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Jackson and Wildfire

June 30, 2009

There has always been a two-way affinity between man and horse - each providing protection and care only they can give each other.

We learned this on a journey that started 11 years ago on a long drive into southern Virginia to look at two quarter horses we had seen advertised in our local paper. We hoped they would suit us well for trail riding. The ranch owners introduced us to the two – a brown gelding named "Sarge", and an AQHA-registered sorrel Paint mare named IMA Bandits Nickel, called "Nikki" for short.

They were loving, quiet, sound, and fit and we quickly decided to buy them both after a trail ride on the hilly mountainside ranch. We did rename them - we promoted Sarge to Jackson after Virginia’s General Stonewall Jackson, and Nikki became Wildfire (We wanted a horse named "Wildfire" like the song she’d grown up with).

Jackson was born in 1984 in Missouri. He was average size (15 hands), well proportioned, and had a sweet but strong personality. We were told that he was a bit of a ladies’ man and we were not surprised when he immediately took to Wildfire - protecting her in the field and rarely leaving her side.

Wildfire had beautiful markings – her coat was Tobiano – a spotted sorrel color pattern (copper-red) and white. She was born in 1988 in Tennessee and had an all-girl personality. She was small - barely large enough to be classified as a "horse" (14.2 hands) - which is slightly above official pony size.

Wildfire had a sweet disposition but a witchy streak that revealed itself if she was not happy with her current circumstances - whatever they may be. She quickly took to Jackson - and we would later learn that give her a man and some grass to graze, and she was happy!

We brought them home and Jackson and Wildfire soon learned that we were beginning riders - and instinctively they set out to teach us to ride - and that they sure did.

Throughout the ensuing years Jackson and Wildfire took us on many long trail rides - they were always sure-footed and steady in the open field, through the woods, over ravines, and in the valleys. With Jackson leading the way we saw most of the countryside where we live from a vantage point (in the saddle) that few ever experience.

Wildfire followed closely behind and would occasionally give Jackson a sweet "nudge" on his rear just to let him know she was there and was watching every step of the way (or sometimes that he was just being a little too poky for her). With only their instincts as a guide and the harvest moon high above - we often took them out for night rides - giving us the unique feeling of what it must have been like for an ordinary 19th--century traveler to make his way across the countryside.

When friends would visit the farm we saddled up Wildfire, who always took it slow and easy for a child or a beginner and kept everyone in the saddle safe in the process. In the barn she would follow you around and didn’t mind if you wanted to brush, poke, or prod her - she stood quietly and enjoyed it - always with an eye on Jackson to make sure he was nearby.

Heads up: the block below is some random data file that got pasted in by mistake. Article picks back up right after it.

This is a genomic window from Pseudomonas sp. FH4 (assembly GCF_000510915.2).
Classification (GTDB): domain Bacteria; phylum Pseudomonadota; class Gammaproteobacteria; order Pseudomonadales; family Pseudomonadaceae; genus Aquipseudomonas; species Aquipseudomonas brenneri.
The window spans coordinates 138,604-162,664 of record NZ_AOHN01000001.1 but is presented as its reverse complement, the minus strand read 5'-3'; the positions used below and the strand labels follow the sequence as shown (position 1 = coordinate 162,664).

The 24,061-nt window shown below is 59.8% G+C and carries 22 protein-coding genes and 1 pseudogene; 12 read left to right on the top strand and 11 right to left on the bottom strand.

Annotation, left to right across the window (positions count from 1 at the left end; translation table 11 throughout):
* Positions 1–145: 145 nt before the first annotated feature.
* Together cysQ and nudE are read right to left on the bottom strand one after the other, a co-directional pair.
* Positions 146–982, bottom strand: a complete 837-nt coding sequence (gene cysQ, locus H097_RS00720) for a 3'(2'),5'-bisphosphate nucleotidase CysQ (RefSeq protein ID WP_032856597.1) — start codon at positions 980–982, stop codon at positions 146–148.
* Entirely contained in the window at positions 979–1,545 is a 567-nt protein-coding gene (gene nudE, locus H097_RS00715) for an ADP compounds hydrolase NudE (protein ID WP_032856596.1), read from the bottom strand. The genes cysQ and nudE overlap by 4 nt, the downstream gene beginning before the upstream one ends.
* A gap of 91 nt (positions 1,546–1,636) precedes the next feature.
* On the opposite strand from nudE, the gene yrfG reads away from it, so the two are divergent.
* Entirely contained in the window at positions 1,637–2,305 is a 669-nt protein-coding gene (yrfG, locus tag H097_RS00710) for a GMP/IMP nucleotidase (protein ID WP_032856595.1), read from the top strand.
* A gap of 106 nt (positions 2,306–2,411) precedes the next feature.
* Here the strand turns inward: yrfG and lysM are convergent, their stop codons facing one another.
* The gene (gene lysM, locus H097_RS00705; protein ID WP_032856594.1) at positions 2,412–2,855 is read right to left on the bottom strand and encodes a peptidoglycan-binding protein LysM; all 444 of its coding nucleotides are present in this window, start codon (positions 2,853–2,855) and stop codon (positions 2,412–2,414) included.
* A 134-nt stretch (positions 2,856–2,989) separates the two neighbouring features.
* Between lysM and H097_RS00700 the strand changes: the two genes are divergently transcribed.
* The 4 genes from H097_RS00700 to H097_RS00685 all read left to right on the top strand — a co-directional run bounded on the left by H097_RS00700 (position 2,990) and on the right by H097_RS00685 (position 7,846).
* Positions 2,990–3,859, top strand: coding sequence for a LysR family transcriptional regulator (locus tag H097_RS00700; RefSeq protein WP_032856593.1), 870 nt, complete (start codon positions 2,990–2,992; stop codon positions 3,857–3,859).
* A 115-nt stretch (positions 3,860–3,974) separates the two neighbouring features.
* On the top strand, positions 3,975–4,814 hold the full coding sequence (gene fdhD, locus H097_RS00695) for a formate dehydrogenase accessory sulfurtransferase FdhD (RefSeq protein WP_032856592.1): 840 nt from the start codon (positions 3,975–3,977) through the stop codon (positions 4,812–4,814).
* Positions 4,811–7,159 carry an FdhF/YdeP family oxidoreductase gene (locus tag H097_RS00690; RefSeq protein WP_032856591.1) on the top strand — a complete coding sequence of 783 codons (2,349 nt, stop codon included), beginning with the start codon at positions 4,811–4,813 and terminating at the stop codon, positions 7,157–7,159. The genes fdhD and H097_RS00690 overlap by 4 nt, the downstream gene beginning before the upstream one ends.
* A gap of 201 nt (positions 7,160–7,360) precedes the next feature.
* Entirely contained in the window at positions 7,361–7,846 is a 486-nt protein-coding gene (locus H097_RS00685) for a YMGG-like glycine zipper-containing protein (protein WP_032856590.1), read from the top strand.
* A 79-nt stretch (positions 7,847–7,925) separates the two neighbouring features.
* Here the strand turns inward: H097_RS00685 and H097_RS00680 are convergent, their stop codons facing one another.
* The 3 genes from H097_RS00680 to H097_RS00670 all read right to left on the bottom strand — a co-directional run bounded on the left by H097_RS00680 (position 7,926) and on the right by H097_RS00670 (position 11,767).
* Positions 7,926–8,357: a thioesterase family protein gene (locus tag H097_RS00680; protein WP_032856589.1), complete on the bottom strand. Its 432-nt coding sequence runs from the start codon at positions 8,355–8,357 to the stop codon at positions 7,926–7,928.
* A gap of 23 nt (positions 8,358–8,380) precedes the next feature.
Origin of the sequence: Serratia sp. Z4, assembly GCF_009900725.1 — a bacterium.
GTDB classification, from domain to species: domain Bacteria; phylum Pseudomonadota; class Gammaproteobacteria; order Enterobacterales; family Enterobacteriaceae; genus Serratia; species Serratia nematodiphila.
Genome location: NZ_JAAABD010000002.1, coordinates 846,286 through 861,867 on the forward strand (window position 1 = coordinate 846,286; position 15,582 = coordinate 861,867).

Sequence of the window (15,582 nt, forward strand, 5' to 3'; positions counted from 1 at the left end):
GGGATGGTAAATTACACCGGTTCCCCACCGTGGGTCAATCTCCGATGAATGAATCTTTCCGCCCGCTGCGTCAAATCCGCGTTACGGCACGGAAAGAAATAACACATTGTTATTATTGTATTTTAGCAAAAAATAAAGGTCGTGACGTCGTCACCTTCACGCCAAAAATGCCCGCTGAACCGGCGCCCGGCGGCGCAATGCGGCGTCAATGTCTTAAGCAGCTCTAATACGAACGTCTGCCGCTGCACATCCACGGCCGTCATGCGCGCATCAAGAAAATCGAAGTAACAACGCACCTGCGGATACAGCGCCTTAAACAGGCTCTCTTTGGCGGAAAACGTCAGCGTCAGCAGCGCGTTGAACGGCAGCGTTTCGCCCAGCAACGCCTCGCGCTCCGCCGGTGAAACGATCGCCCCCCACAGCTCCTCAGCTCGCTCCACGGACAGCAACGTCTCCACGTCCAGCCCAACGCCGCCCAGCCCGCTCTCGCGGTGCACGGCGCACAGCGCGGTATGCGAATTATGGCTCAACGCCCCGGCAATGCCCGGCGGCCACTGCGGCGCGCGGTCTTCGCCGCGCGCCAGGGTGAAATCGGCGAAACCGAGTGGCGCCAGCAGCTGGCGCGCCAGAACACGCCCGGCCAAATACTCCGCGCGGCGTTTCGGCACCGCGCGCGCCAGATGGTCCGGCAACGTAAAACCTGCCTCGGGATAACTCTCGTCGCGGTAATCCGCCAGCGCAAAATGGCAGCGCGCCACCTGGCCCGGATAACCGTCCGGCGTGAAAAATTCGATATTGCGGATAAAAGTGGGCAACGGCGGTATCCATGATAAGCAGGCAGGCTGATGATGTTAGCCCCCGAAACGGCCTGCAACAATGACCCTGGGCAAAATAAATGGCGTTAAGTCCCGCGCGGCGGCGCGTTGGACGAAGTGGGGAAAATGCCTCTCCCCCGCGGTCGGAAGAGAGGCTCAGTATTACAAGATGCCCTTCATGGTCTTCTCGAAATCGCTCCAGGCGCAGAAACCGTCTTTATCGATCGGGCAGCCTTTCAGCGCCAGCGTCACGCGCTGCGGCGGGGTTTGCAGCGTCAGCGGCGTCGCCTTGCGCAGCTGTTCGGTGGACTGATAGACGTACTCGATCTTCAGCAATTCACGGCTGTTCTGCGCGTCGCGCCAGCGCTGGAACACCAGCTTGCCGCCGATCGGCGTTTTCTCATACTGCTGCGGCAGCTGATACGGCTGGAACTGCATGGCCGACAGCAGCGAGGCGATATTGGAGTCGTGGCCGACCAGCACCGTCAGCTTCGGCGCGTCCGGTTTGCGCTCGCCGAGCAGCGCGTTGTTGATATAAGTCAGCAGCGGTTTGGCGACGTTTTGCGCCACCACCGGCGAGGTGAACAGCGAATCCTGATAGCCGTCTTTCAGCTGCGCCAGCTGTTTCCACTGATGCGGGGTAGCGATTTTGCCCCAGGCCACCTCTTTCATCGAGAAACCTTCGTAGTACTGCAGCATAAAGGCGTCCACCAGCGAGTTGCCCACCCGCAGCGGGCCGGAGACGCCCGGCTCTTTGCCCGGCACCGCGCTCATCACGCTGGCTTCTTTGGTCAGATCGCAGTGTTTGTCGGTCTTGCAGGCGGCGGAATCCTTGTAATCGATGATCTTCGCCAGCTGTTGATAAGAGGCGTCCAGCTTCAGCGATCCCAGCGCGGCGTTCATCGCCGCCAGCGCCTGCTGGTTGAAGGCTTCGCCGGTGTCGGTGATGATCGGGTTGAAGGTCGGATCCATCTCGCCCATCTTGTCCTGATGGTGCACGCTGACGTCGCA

On the trail Jackson saw it as his duty to lead - but at times he would back off and allow Wildfire to go in front if he wasn’t sure of what lay ahead or if we were crossing water. Feeling reassured he would soon take the lead again.

In the fall of 2005 Wildfire contracted what’s known in human terms as Crohn’s disease - an inflammatory disease of the intestines - but for horses - there’s no cure and little in the way of effective treatment.

Because she was losing weight and not responding to treatment at home, we admitted her to an equine hospital but nothing seemed to help and doctors finally told us it was time for her to come home. Those last few days were difficult - but she remained happy - she had Jackson and grass to graze.

She didn’t suffer but finally on October 27, 2005, we made the difficult decision to say goodbye to our sweet little girl.

The grief was immense. We laid her to rest under the shade of a tree near the barn - along with photographs of the joyful days we had spent together on the trails.

We would soon learn that Wildfire’s legacy would live on - and a sad story had a happy ending.

We vaguely recalled that Wildfire had previously given birth to two foals - one in 1995 and another in 1997. Through the internet we located them - both were registered with the American Paint Horse Association.

Wildfire’s boy - IMA Biscuit Bandit ("Biscuit") was living with a family in West Virginia and her girl - Sportingfield Sable ("Sable") - was on a farm in Ohio. We contacted both families to let them know of our interest in buying either should they one day decide to sell.

Circumstances were such that the West Virginia family decided they would sell Biscuit to us so it was with great joy that we hooked up the trailer and off we went to bring Biscuit home.

A few months later we received a call from the family in Ohio - their circumstances had changed and they would sell Sable to us. Off we were once again to bring Wildfire’s baby girl - Sable - home to be with her brother Biscuit.

Though they had never seen each other, they instantly bonded and now graze together in the same field their mother did years ago - all within the eyesight of Wildfire’s final resting place. We are reminded every day of our lost girl Wildfire - and have the joy of her two babies with us.

Jackson, now 25, is retired and grazes in a field next to Sable and Biscuit - in the company of two other female horses, and we know he is content to have Biscuit and Sable nearby as he often gets as close as he can to them - and they to him.

But without Wildfire, he’s never been the same.

Neither have we.